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Gordon Tullock meets Phineas Gage: The political economy of lobotomies in the United States


  • March, Raymond J.
  • Geloso, Vincent


Incentives affect the ways in which scientific research is disseminated and translated into practice. From 1936 to 1972, approximately fifty thousand lobotomies were performed in the US, with the majority occurring during the late 1940s and early 1950s. Curiously, the lobotomy's popularity coincided with a consensus within the medical community that the procedure was ineffective. To explain this paradox, we follow the framework developed by Tullock (2005) to examine how financial incentives within the scientific community affected how scientific research is used in practice. We argue that government funding for public mental hospitals and asylums expanded and prolonged the use of the lobotomy, despite mounting scientific evidence. We demonstrate that the lobotomy was used less in private mental hospitals and asylums. This paper provides an explanation for the use of scientifically discredited procedures due to the lack of responsiveness of government funding agencies. The results have implications for the dissemination and translation of scientific knowledge in practice.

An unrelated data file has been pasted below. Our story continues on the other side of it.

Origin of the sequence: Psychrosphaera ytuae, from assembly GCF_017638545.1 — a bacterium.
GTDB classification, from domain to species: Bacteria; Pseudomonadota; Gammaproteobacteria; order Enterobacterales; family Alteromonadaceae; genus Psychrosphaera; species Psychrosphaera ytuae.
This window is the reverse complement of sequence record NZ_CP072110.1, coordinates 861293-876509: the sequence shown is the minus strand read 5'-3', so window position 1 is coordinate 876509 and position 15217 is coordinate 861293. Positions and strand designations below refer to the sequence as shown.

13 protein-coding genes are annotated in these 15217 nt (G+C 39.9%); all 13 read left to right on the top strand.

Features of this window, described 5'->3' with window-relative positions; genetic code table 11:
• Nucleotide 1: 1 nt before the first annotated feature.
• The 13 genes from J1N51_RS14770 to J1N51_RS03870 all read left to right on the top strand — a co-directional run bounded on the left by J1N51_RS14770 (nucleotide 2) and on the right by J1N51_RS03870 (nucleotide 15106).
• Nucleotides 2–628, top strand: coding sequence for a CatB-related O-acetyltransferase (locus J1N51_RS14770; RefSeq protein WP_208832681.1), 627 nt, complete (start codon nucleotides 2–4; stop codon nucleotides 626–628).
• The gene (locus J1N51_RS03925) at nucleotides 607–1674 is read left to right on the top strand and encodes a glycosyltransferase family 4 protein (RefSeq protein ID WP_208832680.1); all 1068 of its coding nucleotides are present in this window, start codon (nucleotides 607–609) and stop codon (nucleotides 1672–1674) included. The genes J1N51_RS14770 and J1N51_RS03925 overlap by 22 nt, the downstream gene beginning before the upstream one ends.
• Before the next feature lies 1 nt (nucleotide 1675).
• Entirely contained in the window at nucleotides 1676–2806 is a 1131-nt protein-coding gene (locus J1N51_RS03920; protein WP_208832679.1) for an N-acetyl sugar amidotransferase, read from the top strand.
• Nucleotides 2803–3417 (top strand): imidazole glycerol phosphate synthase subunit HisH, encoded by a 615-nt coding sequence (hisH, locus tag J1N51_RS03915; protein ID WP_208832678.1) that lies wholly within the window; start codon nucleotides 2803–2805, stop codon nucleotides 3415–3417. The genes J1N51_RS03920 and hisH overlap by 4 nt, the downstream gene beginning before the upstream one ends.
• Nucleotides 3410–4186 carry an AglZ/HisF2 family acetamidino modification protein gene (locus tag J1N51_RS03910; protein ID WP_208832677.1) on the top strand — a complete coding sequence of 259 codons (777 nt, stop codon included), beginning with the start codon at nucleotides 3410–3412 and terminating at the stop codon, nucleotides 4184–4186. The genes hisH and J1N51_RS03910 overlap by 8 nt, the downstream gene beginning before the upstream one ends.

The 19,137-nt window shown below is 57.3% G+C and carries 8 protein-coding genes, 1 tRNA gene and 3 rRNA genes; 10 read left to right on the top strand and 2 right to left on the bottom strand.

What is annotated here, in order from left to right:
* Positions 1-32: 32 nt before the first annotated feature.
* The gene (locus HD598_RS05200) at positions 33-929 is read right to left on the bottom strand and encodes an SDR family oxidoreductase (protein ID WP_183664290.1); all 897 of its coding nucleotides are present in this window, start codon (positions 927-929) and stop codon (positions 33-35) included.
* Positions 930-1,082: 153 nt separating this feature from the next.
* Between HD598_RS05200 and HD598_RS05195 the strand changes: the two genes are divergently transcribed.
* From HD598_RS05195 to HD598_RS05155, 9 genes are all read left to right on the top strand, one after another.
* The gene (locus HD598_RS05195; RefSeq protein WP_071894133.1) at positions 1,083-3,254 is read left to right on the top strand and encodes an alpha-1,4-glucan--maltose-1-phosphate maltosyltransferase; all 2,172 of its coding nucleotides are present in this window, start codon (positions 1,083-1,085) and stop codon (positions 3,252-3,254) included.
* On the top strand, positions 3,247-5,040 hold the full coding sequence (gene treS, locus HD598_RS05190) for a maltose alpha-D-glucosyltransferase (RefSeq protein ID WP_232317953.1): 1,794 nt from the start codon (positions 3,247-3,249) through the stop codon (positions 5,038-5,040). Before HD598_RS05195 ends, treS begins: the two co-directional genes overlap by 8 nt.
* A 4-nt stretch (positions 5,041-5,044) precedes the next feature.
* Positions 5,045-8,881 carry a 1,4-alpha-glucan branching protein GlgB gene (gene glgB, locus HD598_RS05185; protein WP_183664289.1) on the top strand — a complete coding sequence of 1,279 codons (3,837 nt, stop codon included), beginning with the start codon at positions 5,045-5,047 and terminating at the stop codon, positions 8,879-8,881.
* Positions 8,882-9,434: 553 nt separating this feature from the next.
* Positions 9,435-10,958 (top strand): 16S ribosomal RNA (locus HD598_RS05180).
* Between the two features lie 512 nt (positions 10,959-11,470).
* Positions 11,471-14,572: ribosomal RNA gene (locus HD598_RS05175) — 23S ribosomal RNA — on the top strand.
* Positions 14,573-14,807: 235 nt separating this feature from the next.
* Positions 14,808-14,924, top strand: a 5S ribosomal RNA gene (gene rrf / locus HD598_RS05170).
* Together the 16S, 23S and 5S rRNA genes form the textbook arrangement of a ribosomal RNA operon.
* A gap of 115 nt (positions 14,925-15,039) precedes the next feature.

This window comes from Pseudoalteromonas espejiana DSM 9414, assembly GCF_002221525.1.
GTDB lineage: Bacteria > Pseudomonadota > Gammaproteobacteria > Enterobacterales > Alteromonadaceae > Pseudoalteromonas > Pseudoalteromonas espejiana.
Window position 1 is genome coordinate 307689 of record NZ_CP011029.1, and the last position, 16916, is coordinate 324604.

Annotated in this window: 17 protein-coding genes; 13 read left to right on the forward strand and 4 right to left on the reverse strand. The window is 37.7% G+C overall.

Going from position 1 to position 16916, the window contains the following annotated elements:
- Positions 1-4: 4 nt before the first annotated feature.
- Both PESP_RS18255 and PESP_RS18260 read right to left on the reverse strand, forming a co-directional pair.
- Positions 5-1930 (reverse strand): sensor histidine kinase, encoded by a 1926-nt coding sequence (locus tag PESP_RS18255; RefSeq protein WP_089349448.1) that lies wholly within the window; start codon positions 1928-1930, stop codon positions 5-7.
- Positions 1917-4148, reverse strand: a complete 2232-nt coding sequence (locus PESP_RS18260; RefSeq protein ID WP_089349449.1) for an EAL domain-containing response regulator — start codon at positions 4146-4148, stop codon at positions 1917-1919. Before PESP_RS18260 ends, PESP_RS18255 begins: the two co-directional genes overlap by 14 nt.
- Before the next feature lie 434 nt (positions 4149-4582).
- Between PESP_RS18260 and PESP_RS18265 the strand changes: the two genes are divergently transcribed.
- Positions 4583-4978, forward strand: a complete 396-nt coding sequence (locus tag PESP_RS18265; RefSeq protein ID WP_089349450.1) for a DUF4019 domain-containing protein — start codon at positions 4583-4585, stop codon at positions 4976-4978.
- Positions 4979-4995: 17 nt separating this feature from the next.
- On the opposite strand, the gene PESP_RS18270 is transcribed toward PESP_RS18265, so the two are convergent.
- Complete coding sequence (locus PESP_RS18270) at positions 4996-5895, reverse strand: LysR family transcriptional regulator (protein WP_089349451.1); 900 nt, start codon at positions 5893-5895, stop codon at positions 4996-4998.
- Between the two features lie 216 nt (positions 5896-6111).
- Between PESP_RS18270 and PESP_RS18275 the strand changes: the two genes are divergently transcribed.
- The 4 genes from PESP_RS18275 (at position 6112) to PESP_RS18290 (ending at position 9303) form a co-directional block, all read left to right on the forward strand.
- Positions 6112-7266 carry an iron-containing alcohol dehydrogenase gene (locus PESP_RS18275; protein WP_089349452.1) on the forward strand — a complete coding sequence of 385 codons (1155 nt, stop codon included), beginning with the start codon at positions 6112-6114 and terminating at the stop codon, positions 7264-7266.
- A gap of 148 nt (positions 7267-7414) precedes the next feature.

Suggested Citation

  • March, Raymond J. & Geloso, Vincent, 2020. "Gordon Tullock meets Phineas Gage: The political economy of lobotomies in the United States," Research Policy, Elsevier, vol. 49(1).
  • Handle: RePEc:eee:respol:v:49:y:2020:i:1:s004873331930191x
    DOI: 10.1016/j.respol.2019.103872

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    More about this item


    Lobotomies; Science; Political economy; Mental health; Health economics;

    JEL classification:

    • I18 - Health, Education, and Welfare - - Health - - - Government Policy; Regulation; Public Health
    • I11 - Health, Education, and Welfare - - Health - - - Analysis of Health Care Markets
    • H44 - Public Economics - - Publicly Provided Goods - - - Publicly Provided Goods: Mixed Markets
    • H4 - Public Economics - - Publicly Provided Goods
    • H42 - Public Economics - - Publicly Provided Goods - - - Publicly Provided Private Goods


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